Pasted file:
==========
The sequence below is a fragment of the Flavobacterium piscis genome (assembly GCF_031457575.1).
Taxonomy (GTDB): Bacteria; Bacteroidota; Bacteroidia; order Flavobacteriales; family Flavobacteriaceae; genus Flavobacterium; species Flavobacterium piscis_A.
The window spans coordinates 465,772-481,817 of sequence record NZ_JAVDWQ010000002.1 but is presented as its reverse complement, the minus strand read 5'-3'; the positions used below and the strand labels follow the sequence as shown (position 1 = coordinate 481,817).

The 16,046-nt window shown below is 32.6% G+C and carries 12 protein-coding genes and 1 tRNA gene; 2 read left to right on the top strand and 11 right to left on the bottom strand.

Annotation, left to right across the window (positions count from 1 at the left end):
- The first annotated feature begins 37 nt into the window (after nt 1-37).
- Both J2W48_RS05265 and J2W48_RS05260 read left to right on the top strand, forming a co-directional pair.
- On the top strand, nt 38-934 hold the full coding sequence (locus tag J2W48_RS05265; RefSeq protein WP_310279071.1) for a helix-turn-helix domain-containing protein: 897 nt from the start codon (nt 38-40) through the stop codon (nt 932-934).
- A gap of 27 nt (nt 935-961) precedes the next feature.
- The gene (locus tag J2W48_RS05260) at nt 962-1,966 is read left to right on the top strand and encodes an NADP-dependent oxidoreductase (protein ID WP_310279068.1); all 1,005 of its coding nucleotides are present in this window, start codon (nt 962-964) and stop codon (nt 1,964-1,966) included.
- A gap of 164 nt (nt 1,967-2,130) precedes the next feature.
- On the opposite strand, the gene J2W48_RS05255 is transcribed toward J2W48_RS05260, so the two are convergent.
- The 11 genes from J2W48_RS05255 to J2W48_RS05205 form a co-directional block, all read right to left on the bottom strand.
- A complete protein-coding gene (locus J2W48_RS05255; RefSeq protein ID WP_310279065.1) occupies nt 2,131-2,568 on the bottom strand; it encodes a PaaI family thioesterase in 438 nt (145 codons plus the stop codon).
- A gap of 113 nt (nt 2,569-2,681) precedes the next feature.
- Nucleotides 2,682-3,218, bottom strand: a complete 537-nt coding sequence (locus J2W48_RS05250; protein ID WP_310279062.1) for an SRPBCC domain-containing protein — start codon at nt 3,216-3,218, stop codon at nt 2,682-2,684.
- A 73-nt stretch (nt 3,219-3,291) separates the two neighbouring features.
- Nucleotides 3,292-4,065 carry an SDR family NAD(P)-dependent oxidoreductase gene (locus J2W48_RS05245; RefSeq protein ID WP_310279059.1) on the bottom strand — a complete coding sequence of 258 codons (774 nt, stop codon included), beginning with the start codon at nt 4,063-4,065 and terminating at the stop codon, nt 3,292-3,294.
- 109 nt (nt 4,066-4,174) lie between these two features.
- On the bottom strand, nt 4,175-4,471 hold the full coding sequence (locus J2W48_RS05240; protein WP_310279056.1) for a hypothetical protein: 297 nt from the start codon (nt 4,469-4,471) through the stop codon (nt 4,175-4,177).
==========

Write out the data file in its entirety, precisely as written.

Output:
The sequence below is a fragment of the Flavobacterium piscis genome (assembly GCF_031457575.1).
Taxonomy (GTDB): Bacteria; Bacteroidota; Bacteroidia; order Flavobacteriales; family Flavobacteriaceae; genus Flavobacterium; species Flavobacterium piscis_A.
The window spans coordinates 465,772-481,817 of sequence record NZ_JAVDWQ010000002.1 but is presented as its reverse complement, the minus strand read 5'-3'; the positions used below and the strand labels follow the sequence as shown (position 1 = coordinate 481,817).

The 16,046-nt window shown below is 32.6% G+C and carries 12 protein-coding genes and 1 tRNA gene; 2 read left to right on the top strand and 11 right to left on the bottom strand.

Annotation, left to right across the window (positions count from 1 at the left end):
- The first annotated feature begins 37 nt into the window (after nt 1-37).
- Both J2W48_RS05265 and J2W48_RS05260 read left to right on the top strand, forming a co-directional pair.
- On the top strand, nt 38-934 hold the full coding sequence (locus tag J2W48_RS05265; RefSeq protein WP_310279071.1) for a helix-turn-helix domain-containing protein: 897 nt from the start codon (nt 38-40) through the stop codon (nt 932-934).
- A gap of 27 nt (nt 935-961) precedes the next feature.
- The gene (locus tag J2W48_RS05260) at nt 962-1,966 is read left to right on the top strand and encodes an NADP-dependent oxidoreductase (protein ID WP_310279068.1); all 1,005 of its coding nucleotides are present in this window, start codon (nt 962-964) and stop codon (nt 1,964-1,966) included.
- A gap of 164 nt (nt 1,967-2,130) precedes the next feature.
- On the opposite strand, the gene J2W48_RS05255 is transcribed toward J2W48_RS05260, so the two are convergent.
- The 11 genes from J2W48_RS05255 to J2W48_RS05205 form a co-directional block, all read right to left on the bottom strand.
- A complete protein-coding gene (locus J2W48_RS05255; RefSeq protein ID WP_310279065.1) occupies nt 2,131-2,568 on the bottom strand; it encodes a PaaI family thioesterase in 438 nt (145 codons plus the stop codon).
- A gap of 113 nt (nt 2,569-2,681) precedes the next feature.
- Nucleotides 2,682-3,218, bottom strand: a complete 537-nt coding sequence (locus J2W48_RS05250; protein ID WP_310279062.1) for an SRPBCC domain-containing protein — start codon at nt 3,216-3,218, stop codon at nt 2,682-2,684.
- A 73-nt stretch (nt 3,219-3,291) separates the two neighbouring features.
- Nucleotides 3,292-4,065 carry an SDR family NAD(P)-dependent oxidoreductase gene (locus J2W48_RS05245; RefSeq protein ID WP_310279059.1) on the bottom strand — a complete coding sequence of 258 codons (774 nt, stop codon included), beginning with the start codon at nt 4,063-4,065 and terminating at the stop codon, nt 3,292-3,294.
- 109 nt (nt 4,066-4,174) lie between these two features.
- On the bottom strand, nt 4,175-4,471 hold the full coding sequence (locus J2W48_RS05240; protein WP_310279056.1) for a hypothetical protein: 297 nt from the start codon (nt 4,469-4,471) through the stop codon (nt 4,175-4,177).